President Kassym-Jomart Tokayev of Kazakhstan announced the dismissal of his Cabinet on Monday. The decision came alongside mounting criticism of the administration’s handling of economic challenges, including inflation and infrastructure issues.
A decree issued by Tokayev’s office confirmed the acceptance of the Cabinet’s resignation, led by Prime Minister Alikhan Smailov. Roman Sklyar, the deputy of Smailov, has been appointed as the acting premier. However, the reason behind the Cabinet’s resignation was not explicitly stated in the decree.
Retired Earth sciences researcher John Quakes, however, speculated on X that “the talk on the street is of a quiet Russian takeover of the country happening behind closed doors.”
Tokayev had previously voiced concerns about the government’s effectiveness, particularly regarding its failure to tackle inflation and address the country’s aging infrastructure. These criticisms underscore the challenges faced by the administration amid economic uncertainties.
Smailov, who assumed the role of prime minister following violent protests in January 2022, mainly held a technical position, with Tokayev wielding significant political influence.
According to the country’s laws, the ruling Amanat party is tasked with nominating a candidate for prime minister, subject to approval by parliament. Tokayev is scheduled to convene a meeting with top officials on Wednesday to outline priorities for the incoming Cabinet.
The uranium play
Interestingly, coinciding with the dissolution of the government, Tokayev engaged in discussions with Meirzhan Yussupov, CEO of uranium miner Kazatomprom, regarding the company’s performance and future plans.
Yussupov reported that Kazatomprom achieved significant milestones in 2023, with uranium production and sales reaching over 21,000 and 18,000 tonnes respectively. Notably, transportation through the Trans-Caspian International Transportation Route accounted for 64% of all uranium shipments from Kazakhstan to Western countries.
During the meeting, Tokayev was briefed on Kazatomprom’s ongoing investment projects and initiatives aimed at fostering social and economic development in the regions where the company operates. Discussions also revolved around efforts to expand and replenish the mineral resource base.
Concluding the session, Tokayev assigned specific tasks aimed at enhancing Kazatomprom’s performance, underscoring the government’s focus on bolstering strategic sectors to drive economic growth.
This happens as Kazatomprom, the world’s leading uranium miner, is said to be encountering production hurdles that may impact its output targets over the next two years, contributing to the challenges in the global uranium supply chain.
In a press release, Kazatomprom stated, “Kazatomprom expects adjustments to its 2024 production plans” due to issues related to the availability of sulfuric acid, a critical operating material, and delays in construction at new deposits. The company had initially planned to increase production to 90% in 2024, a decision based on successful contract signings with new and existing customers.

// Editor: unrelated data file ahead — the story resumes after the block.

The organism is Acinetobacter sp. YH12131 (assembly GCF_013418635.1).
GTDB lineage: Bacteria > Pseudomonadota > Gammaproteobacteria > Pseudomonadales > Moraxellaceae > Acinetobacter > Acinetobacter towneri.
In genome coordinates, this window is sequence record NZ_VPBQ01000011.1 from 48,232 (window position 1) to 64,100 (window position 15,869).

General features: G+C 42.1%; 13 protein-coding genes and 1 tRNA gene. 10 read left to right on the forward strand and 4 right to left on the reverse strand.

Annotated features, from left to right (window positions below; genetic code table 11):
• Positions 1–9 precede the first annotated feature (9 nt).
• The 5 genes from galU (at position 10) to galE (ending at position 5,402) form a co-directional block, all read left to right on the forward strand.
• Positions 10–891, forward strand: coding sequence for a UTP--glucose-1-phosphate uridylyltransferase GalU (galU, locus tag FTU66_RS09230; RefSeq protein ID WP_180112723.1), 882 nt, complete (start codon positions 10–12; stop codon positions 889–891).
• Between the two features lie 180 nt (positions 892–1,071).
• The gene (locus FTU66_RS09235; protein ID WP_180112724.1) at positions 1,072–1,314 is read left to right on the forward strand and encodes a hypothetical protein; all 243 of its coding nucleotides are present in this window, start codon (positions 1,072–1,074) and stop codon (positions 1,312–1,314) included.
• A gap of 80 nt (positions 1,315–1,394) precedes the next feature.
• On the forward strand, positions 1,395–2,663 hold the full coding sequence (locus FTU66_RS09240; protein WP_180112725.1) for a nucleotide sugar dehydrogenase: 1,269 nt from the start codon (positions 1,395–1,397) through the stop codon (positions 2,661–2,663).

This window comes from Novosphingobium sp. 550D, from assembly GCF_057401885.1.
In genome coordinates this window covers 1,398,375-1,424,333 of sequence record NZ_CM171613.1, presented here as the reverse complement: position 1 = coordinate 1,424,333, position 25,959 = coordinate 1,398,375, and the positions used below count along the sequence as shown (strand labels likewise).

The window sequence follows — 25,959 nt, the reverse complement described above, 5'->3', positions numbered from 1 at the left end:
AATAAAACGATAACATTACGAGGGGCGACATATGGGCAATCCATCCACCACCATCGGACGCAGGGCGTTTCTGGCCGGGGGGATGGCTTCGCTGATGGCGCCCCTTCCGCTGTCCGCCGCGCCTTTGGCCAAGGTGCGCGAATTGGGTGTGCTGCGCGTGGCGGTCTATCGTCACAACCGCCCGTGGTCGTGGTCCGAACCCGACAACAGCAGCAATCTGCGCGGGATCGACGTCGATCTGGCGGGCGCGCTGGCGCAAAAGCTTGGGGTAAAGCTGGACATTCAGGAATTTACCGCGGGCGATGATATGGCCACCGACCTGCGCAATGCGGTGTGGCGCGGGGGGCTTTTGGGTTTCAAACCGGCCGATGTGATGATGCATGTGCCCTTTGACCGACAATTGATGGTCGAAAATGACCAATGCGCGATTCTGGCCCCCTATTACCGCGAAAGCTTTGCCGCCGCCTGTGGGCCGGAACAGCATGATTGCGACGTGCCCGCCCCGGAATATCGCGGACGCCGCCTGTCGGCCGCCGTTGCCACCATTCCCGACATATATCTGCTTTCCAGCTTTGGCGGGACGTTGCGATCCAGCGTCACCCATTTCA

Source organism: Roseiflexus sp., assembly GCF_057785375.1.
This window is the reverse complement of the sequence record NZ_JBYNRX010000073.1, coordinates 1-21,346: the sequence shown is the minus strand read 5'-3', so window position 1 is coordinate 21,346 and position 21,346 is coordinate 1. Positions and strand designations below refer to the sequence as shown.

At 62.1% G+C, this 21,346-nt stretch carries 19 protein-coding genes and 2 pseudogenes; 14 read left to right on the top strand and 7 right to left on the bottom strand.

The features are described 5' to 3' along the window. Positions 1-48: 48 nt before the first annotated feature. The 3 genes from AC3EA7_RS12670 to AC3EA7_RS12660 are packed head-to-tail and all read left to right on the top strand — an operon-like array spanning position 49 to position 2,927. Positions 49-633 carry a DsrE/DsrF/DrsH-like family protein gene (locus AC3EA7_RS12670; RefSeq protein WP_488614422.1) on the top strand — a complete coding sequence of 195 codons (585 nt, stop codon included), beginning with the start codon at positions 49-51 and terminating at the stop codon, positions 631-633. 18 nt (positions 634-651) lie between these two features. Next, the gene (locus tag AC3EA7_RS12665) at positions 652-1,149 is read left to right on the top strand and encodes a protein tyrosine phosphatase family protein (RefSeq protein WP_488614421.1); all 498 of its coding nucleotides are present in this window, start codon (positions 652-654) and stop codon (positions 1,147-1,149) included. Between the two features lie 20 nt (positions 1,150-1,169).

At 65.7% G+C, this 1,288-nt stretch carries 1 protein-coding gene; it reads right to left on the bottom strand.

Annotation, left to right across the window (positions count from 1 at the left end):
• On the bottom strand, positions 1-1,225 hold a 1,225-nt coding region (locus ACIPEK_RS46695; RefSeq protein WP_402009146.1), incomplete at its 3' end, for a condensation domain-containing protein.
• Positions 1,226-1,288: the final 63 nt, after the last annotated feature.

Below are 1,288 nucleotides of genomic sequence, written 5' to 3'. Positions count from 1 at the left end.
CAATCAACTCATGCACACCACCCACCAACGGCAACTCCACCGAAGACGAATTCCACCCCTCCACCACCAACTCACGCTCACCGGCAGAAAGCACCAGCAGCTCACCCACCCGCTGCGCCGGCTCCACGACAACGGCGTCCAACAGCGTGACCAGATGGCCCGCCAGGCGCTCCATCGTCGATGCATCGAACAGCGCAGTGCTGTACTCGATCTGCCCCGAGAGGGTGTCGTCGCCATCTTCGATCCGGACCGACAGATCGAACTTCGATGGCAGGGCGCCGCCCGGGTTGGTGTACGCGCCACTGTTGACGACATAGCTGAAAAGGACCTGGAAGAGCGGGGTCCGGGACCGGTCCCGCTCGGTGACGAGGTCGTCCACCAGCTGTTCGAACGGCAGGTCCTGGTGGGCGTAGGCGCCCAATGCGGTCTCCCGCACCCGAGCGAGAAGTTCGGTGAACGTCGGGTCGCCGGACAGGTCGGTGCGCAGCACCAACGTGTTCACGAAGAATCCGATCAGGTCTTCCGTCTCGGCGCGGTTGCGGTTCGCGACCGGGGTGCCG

As the instability in demand is expected to push the uranium prices further and while Kazakhstan navigates through these transitional phases, attention now shifts towards the formation of a new Cabinet and the implementation of policies geared towards addressing pressing economic concerns while fostering sustainable development.
Kazakhstan finds itself at a pivotal moment as Tokayev’s decree dissolves the government, signaling a significant shift in the country’s political landscape. This move, however, didn’t emerge in isolation but rather represents the culmination of mounting dissatisfaction and challenges on both economic and diplomatic fronts.
The economic overview of Kazakhstan in 2023 presents a mixed bag of successes and shortcomings. Despite celebrating robust economic growth, with GDP nearing a 5% increase and a substantial influx of foreign investment totaling $13.3 billion in the first half of the year, concerns lingered. Prime Minister Smailov’s administration faced criticism for its inability to curb inflation and attract further investments crucial for sustained growth, especially amidst global supply chain disruptions triggered by the Russia-Ukraine conflict.
The dissolution of the government goes beyond mere symbolism; it underscores Tokayev’s discontent with the prevailing conditions. Key ministries, such as the Ministry of Finance and the Ministry of Emergency Situations, faced scrutiny for their underperformance. The failure to introduce a new tax code and inadequate earthquake early warning systems in the aftermath of seismic events exemplified the urgent need for change.
As Kazakhstan braces for anticipated changes in the Cabinet, speculation abounds regarding ministerial reshuffles. Tokayev’s administration has demonstrated a willingness to make bold decisions in response to pressing challenges, signaling a potential overhaul in key government positions.
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